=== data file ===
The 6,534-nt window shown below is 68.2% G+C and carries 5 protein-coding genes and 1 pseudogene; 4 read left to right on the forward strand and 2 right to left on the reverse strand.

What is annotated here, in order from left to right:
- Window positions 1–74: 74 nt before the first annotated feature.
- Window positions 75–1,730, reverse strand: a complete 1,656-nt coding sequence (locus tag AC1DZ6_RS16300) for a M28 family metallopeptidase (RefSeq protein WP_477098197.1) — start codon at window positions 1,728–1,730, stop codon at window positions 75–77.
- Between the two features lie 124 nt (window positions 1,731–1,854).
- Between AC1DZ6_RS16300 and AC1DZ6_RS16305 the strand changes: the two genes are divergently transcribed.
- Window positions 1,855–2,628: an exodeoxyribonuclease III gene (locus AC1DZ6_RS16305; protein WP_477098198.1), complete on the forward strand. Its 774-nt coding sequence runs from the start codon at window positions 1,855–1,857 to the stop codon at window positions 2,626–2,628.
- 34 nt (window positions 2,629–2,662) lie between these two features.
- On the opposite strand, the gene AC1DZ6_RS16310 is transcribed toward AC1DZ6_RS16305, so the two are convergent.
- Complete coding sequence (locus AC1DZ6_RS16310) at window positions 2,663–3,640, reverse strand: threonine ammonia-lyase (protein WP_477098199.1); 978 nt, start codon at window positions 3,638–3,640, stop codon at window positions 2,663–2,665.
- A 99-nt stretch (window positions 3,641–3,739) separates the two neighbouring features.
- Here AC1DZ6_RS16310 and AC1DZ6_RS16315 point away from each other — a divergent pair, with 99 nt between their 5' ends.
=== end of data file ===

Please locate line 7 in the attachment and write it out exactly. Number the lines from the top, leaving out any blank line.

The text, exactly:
- Window positions 1,855–2,628: an exodeoxyribonuclease III gene (locus AC1DZ6_RS16305; protein WP_477098198.1), complete on the forward strand. Its 774-nt coding sequence runs from the start codon at window positions 1,855–1,857 to the stop codon at window positions 2,626–2,628.